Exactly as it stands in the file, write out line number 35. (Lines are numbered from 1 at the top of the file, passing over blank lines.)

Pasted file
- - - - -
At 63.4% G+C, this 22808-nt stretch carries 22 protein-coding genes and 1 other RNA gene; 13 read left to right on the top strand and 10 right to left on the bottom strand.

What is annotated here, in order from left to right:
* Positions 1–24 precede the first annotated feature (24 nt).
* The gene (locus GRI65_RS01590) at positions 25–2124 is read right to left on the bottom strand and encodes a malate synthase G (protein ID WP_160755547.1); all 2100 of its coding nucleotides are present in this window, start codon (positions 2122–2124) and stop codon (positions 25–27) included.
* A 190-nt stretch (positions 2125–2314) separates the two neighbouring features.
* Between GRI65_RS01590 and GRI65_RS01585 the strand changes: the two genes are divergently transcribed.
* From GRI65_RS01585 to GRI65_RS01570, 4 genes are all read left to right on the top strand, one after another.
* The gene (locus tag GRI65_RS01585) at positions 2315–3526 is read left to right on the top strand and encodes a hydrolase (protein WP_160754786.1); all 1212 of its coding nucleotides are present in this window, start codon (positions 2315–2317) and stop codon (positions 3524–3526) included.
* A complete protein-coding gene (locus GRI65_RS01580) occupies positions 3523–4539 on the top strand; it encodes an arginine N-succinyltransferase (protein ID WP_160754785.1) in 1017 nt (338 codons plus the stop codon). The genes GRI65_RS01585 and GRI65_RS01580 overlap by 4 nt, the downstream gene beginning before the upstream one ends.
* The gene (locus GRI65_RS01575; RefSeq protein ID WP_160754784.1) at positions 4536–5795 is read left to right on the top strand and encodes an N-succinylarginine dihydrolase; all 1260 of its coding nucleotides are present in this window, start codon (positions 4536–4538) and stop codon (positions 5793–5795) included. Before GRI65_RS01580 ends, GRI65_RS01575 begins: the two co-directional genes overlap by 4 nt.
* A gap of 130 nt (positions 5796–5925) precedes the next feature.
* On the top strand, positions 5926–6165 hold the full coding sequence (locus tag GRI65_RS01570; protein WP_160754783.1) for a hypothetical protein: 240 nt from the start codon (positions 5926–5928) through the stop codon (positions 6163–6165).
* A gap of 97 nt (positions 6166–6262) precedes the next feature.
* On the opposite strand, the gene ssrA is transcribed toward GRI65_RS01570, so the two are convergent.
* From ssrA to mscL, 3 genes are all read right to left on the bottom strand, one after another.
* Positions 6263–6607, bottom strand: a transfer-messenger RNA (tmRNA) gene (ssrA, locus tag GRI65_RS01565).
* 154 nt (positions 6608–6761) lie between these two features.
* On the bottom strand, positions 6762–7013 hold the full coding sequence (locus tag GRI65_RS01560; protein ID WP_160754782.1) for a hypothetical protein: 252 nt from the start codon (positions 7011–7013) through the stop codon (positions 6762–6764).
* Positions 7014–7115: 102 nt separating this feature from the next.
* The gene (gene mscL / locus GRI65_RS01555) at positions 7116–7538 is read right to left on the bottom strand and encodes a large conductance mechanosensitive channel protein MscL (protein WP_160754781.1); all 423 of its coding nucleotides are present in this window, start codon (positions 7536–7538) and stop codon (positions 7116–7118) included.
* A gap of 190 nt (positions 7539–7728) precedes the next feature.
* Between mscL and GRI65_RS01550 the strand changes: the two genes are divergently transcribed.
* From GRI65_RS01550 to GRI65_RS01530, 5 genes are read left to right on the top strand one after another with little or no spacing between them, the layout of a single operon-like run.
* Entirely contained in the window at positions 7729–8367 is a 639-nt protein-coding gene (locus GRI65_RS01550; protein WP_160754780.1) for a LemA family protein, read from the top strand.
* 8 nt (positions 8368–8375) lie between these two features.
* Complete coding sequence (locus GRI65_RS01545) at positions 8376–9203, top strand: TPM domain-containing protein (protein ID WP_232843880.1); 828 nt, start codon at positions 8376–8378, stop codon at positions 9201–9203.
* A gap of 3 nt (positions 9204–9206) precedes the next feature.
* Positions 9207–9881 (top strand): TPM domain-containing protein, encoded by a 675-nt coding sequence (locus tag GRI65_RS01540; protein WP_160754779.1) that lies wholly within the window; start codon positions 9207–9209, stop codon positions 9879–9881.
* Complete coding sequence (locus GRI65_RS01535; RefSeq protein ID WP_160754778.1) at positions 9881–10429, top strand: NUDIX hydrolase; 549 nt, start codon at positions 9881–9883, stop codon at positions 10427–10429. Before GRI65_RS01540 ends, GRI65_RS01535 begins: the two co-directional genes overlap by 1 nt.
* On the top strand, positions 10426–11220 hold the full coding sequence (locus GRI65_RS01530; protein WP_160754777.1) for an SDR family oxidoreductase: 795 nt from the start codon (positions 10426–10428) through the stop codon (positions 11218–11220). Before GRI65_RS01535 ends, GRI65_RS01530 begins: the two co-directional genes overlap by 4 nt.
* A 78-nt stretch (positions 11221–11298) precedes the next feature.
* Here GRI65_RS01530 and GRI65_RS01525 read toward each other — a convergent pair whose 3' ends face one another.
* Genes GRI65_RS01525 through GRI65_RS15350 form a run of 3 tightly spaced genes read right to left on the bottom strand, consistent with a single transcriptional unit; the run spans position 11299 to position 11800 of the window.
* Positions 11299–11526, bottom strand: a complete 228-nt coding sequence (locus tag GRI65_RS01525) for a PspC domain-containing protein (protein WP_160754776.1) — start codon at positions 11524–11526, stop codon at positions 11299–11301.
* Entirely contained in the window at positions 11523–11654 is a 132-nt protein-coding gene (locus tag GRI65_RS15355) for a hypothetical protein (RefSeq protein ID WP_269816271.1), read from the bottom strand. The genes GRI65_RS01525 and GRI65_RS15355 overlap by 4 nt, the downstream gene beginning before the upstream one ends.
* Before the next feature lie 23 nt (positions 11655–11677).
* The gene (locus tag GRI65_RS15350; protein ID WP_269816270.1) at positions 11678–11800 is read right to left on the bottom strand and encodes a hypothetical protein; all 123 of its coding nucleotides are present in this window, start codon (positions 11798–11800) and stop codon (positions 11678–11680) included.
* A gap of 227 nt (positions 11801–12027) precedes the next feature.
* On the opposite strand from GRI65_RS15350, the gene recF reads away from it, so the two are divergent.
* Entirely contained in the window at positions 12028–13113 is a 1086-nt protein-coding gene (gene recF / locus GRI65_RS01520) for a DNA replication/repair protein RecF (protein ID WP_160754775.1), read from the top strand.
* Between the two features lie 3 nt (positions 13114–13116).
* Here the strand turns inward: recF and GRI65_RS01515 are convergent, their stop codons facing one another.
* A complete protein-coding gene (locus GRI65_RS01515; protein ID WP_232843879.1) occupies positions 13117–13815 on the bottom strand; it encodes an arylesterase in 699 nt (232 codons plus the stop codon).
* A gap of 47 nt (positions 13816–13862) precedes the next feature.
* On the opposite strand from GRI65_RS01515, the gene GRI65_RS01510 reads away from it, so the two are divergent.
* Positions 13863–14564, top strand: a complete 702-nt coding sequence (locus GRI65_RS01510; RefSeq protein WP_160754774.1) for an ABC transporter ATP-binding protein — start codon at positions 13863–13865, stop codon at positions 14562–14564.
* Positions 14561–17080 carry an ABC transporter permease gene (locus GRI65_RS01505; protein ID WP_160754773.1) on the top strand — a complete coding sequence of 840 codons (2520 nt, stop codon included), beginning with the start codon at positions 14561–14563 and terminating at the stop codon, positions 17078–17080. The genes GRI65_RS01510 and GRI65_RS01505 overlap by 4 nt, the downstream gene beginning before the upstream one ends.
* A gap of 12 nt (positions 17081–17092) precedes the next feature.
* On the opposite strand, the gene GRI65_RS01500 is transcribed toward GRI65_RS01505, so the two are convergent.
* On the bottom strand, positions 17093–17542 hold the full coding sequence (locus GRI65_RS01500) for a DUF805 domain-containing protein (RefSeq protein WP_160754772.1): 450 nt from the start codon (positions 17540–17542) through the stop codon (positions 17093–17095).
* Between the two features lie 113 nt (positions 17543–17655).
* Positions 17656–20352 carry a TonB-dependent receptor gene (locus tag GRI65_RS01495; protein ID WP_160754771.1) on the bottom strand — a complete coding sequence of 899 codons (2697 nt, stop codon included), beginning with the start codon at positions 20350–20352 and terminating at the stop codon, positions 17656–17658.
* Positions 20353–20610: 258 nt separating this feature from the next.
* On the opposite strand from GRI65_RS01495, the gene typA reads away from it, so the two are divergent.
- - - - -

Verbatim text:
* Entirely contained in the window at positions 11523–11654 is a 132-nt protein-coding gene (locus tag GRI65_RS15355) for a hypothetical protein (RefSeq protein ID WP_269816271.1), read from the bottom strand. The genes GRI65_RS01525 and GRI65_RS15355 overlap by 4 nt, the downstream gene beginning before the upstream one ends.